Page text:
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Other names: Fungal external otitis
Otomycotic debris and spores in relation to the ear canal.
Symptomsvaries widely, only itching in early cases, hearing impairment if the fungal debris blocks the ear canal, severe pressure type pain in advanced cases
Complicationsperforation of the tympanic membrane, rarely invasion of the middle ear

Otomycosis is a fungal ear infection,[1] a superficial mycotic infection of the outer ear canal. It is more common in tropical countries. The infection may be either subacute or acute and is characterized by malodorous discharge, inflammation, pruritus, scaling, and severe discomfort. The mycosis results in inflammation, superficial epithelial exfoliation, masses of debris containing hyphae, suppuration, and pain.[2]

Signs and Symptoms

Otomycosis does not usually cause as much canal skin edema as does acute bacterial external otitis. While a severe pressure type of pain is a prominent feature of advanced cases, the ear is usually much less tender, if at all, to traction or tragal pressure. Appearance of the fungus is variable, most commonly gray, white, or black, often intermixed with cerumen and clinging to the canal skin. Gray concretions may be present. It can require significant time to remove, best done with suction and microscopic ear instruments, by an ENT specialist.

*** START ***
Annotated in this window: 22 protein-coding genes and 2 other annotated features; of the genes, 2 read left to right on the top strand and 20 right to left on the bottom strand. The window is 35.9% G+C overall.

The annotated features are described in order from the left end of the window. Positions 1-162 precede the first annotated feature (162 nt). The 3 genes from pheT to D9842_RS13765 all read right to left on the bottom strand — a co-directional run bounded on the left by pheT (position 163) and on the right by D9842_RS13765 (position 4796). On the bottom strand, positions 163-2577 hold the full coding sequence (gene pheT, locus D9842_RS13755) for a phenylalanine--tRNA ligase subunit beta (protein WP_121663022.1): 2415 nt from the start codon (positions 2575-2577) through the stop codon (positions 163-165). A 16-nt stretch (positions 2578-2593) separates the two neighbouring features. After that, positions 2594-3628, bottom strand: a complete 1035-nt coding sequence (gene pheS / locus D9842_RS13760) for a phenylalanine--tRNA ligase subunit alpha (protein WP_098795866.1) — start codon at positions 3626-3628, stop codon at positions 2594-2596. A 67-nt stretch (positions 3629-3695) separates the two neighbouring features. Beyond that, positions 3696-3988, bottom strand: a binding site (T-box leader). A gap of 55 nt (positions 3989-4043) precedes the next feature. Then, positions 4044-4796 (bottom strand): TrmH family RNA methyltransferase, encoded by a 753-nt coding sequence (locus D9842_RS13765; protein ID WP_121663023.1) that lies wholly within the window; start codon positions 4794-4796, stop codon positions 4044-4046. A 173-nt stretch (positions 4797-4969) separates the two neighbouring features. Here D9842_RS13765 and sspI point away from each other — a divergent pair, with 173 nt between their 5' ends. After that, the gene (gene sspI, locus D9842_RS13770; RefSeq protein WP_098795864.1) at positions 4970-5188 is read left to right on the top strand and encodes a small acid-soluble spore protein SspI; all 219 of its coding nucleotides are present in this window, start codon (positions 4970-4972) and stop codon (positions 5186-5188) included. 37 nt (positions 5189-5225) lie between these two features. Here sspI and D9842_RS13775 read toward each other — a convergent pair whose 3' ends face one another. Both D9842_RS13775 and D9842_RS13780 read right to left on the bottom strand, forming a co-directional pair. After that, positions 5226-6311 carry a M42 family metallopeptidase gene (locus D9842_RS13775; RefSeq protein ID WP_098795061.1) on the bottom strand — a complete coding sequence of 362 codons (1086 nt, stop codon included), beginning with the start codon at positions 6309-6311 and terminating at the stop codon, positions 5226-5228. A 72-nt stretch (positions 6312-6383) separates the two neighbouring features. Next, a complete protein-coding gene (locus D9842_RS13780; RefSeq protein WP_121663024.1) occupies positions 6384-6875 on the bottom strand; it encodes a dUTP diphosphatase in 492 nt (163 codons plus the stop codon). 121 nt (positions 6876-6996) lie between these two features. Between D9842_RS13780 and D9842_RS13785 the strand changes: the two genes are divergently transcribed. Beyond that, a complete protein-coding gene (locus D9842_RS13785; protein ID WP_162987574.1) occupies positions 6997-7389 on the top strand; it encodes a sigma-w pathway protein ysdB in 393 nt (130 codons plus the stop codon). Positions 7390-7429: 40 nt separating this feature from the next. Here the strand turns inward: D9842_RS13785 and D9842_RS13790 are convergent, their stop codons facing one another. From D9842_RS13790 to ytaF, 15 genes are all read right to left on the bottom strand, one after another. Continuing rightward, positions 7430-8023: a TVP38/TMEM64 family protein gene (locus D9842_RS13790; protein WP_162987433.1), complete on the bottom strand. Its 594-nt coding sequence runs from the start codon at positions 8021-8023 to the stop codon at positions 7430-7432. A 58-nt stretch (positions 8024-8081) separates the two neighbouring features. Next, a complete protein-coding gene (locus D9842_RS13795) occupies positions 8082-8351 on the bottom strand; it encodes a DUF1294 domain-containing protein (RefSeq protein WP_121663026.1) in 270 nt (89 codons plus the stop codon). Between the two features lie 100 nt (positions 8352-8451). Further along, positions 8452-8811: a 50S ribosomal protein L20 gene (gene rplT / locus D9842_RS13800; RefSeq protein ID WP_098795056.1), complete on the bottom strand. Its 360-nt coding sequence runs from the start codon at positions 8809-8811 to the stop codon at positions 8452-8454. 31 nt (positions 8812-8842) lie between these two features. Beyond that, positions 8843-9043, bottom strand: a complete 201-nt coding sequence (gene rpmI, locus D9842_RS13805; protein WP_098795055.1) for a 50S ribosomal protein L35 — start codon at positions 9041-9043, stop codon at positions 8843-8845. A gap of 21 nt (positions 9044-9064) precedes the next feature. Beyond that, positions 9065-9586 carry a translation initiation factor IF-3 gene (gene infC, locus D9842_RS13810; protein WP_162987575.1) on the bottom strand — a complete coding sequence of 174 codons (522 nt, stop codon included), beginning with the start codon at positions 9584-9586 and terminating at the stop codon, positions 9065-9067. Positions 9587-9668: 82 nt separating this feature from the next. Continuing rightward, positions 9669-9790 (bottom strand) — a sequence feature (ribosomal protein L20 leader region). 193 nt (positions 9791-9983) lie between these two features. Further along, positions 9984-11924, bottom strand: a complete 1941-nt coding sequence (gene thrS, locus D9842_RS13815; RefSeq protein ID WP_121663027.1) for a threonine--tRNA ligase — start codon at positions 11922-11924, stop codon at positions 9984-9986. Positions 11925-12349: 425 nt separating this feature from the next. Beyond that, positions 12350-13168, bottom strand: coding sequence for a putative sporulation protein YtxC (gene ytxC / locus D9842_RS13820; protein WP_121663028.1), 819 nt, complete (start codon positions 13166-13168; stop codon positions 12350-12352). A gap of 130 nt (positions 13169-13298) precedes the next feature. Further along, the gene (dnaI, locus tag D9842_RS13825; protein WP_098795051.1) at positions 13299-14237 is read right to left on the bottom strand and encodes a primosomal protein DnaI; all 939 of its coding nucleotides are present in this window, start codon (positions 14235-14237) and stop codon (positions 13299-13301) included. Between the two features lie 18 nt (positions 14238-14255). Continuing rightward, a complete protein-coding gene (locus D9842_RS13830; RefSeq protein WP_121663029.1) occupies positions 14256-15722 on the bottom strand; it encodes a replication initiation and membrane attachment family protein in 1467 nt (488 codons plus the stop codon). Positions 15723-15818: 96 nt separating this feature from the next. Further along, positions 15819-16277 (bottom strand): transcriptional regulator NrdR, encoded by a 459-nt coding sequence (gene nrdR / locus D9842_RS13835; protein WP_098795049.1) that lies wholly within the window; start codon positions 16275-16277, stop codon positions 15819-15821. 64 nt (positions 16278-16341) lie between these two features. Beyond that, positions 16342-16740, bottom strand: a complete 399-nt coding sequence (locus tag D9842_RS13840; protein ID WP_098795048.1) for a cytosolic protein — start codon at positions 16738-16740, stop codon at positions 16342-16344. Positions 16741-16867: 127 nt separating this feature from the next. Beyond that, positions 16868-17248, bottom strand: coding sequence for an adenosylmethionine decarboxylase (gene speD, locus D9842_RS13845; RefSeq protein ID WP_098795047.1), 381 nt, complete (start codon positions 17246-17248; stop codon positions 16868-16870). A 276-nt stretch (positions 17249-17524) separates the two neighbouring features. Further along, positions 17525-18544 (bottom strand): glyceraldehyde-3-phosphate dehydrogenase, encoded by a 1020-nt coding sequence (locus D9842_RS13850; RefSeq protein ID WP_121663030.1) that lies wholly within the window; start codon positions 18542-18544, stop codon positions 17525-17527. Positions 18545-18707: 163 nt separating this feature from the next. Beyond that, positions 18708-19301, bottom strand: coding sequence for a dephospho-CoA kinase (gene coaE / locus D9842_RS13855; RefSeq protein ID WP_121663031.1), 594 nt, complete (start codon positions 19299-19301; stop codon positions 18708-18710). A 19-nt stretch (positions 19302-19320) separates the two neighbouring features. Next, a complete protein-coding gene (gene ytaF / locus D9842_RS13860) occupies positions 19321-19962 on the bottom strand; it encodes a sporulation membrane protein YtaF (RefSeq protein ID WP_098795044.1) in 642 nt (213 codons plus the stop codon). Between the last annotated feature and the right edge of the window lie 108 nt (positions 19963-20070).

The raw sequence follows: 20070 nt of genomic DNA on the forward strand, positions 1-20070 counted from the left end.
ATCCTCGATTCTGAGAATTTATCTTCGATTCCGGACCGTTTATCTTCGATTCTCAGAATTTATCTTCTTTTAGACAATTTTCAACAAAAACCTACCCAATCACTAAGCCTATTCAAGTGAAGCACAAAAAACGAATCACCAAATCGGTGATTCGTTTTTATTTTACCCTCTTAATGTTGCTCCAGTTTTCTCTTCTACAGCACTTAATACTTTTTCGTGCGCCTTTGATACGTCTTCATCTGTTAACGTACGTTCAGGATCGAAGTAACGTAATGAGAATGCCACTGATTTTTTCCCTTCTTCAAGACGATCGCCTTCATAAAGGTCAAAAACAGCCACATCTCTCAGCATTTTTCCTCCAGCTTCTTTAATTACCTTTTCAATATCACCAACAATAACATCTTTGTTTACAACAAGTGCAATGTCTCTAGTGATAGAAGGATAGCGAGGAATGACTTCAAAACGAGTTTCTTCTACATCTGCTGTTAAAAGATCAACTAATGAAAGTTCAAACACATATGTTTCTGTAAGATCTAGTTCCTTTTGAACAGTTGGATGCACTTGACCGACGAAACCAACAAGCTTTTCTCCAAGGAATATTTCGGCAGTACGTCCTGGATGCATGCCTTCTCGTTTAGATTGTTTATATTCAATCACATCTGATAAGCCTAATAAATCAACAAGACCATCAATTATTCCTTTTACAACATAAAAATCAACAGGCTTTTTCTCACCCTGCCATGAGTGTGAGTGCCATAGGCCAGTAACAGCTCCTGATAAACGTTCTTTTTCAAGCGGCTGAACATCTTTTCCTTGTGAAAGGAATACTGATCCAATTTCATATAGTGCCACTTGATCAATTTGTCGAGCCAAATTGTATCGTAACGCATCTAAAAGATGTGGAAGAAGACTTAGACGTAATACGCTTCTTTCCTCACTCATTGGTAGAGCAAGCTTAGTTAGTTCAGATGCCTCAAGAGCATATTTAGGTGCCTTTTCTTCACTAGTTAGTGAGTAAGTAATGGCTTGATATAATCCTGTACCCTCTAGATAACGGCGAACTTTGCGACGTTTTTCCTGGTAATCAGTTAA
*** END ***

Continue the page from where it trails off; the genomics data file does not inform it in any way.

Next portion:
Most fungal ear infections are caused by Aspergillus niger, Aspergillus fumigatus, Penicillium and Candida albicans.[3]Otomycosis commonly results from overuse of antibacterial ear drops, which should never be used for more than 7 days. In such cases the fungus is an opportunist that results from antibacterial suppression of the normal bacterial flora, combined with the steroid the drops also contain. [4]


Otoscopy (exam of the ear) is best done with a binocular microscope that provides adequate lighting, depth perception, and the ability to instrument the ear to comfortably remove the fungus. Findings range from scattered saprophytic fungal colonies of various colors, causing no symptoms, to densely packed fungal debris, often intermixed with cerumen (wax), filling the entire canal and involving the tympanic membrane (eardrum). The fungus can cling to the skin and tympanic membrane, presumably because of invading hyphae, and can require significant time to accomplish complete removal.


Treatment of otomycosis typically includes microscopic suction to remove fungal mass, topical antibiotics to be discontinued, and treatment with antifungal eardrops for three weeks.[5]


  1. "Otomycosis". Medical Dictionary. TheFreeDictionary. Archived from the original on 2019-03-23. Retrieved 2022-03-07.
  2. Kaur R, Mittal N, Kakkar M, Aggarwal AK, Mathur MD (August 2000). "Otomycosis: a clinicomycologic study". Ear Nose Throat J. 79 (8): 606–9. doi:10.1177/014556130007900815. PMID 10969470.
  3. Munguia R, Daniel SJ (April 2008). "Ototopical antifungals and otomycosis: a review". Int. J. Pediatr. Otorhinolaryngol. 72 (4): 453–9. doi:10.1016/j.ijporl.2007.12.005. PMID 18279975.
  4. Vennewald I, Klemm E (March 2010). "Otomycosis: Diagnosis and treatment". Clin Dermatol. 28 (2): 202–11. doi:10.1016/j.clindermatol.2009.12.003. PMID 20347664.
  5. Sangaré I, Amona FM, Ouedraogo RW, Zida A, Ouedraogo MS (June 2021). "Otomycosis in Africa: Epidemiology, diagnosis and treatment". J Mycol Med. 31 (2): 101115. doi:10.1016/j.mycmed.2021.101115. PMID 33516991.

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